The coronavirus was first recorded in Accra, around March 2020, when two persons had travelled out of the country and returned with the virus. Since then, the country has recorded daily cases of infections, as well as some deaths from complications of the virus. At the time of this writing, the total recorded cases of infection stand at 102k cases, with 96,759 recovered cases and 823 deaths.
Many countries responded quickly to the spread of the diseases, by taking drastic measures meant to slow down the rate of infection. These measures included mandatory mask wearing, the washing of hands and lockdowns of many countries around the world. Lockdowns were primary measures instituted to slow down the spread of the virus and to enable countries to contain the disease.
Since then, there have been mixed feelings as to what the future holds regarding the virus and normal life. Many have wondered whether the world could ever get back to normal or if the coronavirus will ever go away.
The experts have been talking, and their views on the matter will offer some insights to what we should expect in the future as far as normal life and the coronavirus is concerned.
Dr David Cennimo is an infectious disease expert at Rutgers New Jersey Medical School. According to him, the coronavirus is not going to go away anytime soon. In his view, the virus will continue to mutate just like influenza. He believes that instead of the hope that the virus just vanishes one day, it is possibly going to be become a seasonable infection, just like the influenza, and that is the best we can hope for instead of it just going away.
“I think that the goal or the hope is that it becomes a seasonal viral illness, not unlike influenza, or frankly the other … endemic coronaviruses that we’ve known for years,” Cennimo said.
Dr. silvera also associates herself with the report of Dr David. In her view, although the virus will continue to mutate, its implications, or mutated forms are likely to be less severe. This means that although the virus in its mutated form will still be able to be transmissible, it will be less fatal than the original virus.
“The virus will continue to mutate to the point where it is transmissible but less fatal — less deadly,”. “It’s not going to cause as severe an illness over time,” Silvera said.
Dr. Silvera also believes that it is possible that the virus could be eradicated in some parts, but not fully from the world. That means that while some regions are still likely to record infections, other parts may be able to completely eradicate it from their regions. But normal life may not be guaranteed as there may still be the need to observe safety protocols and live with caution.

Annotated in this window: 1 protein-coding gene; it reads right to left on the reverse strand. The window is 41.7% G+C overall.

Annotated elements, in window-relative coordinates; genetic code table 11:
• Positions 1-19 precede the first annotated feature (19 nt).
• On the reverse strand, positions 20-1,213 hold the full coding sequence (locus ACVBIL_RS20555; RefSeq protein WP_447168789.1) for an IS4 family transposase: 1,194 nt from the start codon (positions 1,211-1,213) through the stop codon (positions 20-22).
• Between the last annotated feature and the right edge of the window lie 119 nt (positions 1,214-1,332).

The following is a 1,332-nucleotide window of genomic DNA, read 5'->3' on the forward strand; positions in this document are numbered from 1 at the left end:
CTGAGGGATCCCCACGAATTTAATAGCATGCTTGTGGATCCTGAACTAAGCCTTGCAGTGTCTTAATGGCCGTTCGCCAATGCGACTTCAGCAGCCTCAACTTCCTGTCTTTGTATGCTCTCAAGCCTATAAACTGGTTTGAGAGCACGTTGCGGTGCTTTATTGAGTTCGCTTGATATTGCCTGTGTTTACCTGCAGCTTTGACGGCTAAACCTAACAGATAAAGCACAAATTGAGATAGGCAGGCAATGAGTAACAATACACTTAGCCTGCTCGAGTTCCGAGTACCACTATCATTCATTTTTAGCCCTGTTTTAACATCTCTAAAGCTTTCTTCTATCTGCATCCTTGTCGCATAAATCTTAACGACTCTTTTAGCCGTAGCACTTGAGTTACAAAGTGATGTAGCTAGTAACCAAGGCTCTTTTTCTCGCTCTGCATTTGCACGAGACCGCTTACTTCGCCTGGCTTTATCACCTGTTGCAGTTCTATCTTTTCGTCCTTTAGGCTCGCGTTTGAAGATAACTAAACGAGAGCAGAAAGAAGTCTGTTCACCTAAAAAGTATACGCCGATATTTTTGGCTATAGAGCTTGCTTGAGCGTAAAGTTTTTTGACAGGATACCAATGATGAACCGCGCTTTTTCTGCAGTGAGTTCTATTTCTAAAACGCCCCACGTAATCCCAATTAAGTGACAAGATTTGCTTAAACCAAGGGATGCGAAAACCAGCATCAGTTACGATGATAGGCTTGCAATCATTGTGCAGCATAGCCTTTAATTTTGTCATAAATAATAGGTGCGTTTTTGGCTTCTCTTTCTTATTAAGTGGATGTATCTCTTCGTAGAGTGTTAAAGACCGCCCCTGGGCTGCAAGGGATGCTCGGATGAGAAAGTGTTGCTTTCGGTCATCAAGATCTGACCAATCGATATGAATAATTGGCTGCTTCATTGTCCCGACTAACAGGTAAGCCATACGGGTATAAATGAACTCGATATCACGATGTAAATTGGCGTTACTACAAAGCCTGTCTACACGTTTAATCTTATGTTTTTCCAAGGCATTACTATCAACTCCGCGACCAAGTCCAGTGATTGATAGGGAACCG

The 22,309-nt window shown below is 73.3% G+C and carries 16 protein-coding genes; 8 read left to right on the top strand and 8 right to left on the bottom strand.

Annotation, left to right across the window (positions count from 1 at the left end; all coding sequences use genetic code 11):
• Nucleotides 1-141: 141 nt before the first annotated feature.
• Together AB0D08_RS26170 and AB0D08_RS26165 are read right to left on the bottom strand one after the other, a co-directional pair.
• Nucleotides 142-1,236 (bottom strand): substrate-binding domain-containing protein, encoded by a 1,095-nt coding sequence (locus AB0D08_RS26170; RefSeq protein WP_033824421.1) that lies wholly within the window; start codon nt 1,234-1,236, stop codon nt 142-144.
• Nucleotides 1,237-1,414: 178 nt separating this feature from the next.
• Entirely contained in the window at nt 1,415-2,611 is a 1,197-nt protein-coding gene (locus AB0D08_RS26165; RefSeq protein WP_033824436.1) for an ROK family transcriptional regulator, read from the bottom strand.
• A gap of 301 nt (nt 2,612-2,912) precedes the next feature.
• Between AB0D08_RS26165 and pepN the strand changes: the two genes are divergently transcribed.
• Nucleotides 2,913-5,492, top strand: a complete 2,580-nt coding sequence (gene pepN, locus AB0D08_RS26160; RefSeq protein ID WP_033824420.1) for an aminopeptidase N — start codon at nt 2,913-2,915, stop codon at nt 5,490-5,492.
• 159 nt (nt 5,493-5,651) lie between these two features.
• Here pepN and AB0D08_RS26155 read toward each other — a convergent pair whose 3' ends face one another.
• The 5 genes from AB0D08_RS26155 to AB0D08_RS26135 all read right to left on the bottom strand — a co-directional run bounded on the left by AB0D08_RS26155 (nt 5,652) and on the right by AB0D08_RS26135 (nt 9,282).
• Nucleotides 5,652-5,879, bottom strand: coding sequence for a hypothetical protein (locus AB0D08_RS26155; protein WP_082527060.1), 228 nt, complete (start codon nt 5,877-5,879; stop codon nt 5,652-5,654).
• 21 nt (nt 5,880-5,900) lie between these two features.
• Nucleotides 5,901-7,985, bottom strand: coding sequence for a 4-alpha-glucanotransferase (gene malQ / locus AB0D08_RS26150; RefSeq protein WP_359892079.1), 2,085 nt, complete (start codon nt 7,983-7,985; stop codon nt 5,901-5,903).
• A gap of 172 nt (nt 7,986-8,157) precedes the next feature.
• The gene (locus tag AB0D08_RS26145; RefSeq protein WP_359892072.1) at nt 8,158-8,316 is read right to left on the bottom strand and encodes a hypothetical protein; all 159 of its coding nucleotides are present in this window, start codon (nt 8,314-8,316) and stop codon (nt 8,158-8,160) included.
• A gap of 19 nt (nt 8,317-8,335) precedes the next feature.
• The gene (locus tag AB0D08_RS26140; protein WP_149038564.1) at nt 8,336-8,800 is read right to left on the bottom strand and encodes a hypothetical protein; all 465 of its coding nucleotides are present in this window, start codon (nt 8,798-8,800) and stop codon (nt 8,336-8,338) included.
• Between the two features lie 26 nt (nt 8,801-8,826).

“Where it’s endemic in some regions, and potentially eliminated in some areas, but not fully eradicated,” she said.
She also admits that there may be a time where the infection will be serious in some parts, as well as times where the infection is likely to reduce. She also makes the point that, like the flu, it is possible that the new strain will be more transmissible than the original.
“There’s always the potential that you have — like we saw in 2009 with the flu — where there’s a newer strain that’s more transmissible … And then you have a more serious season,” she said.
Dr. Reynold Panettieri, vice chancellor for translational medicine and science at Rutgers University, also believes it’s unlikely the coronavirus is going anywhere anytime soon.
“It’s hard to say, but if I have to look into my crystal ball, my impression is that it is going to be with us for probably a decade and maybe even longer,” Panettieri said. “We’ve seen that with the flu epidemic in 1918.”
From all indications, there is a high probability that the coronavirus is here to stay. We must therefore begin to adjust our lives around the new normal. The use of hand sanitisers, the wearing of nose masks and the continuous caution in our day-to-day movements will remain a critical part of our survival. And just like we have learnt to live with many viruses, we will live with the coronavirus too, for as long as the foreseeable future.
There is therefore the need to improve health delivery by actively investing in health infrastructure, research and training of experts in order to prepare for the new normal that the world has been ushered into.
In the next 10-20 years, health-based policies will be the central drivers of the global economy, and countries that are not prepared to conform to the challenges and innovations of the new challenge may have a difficult time navigating the global economic space.
Ghana must therefore align itself with the global priority in health response and delivery, and actively invest in research that is built on local knowledge and expertise, and delivers results that can be exported to other parts of the world in line with addressing the global health demand for solution-oriented innovations.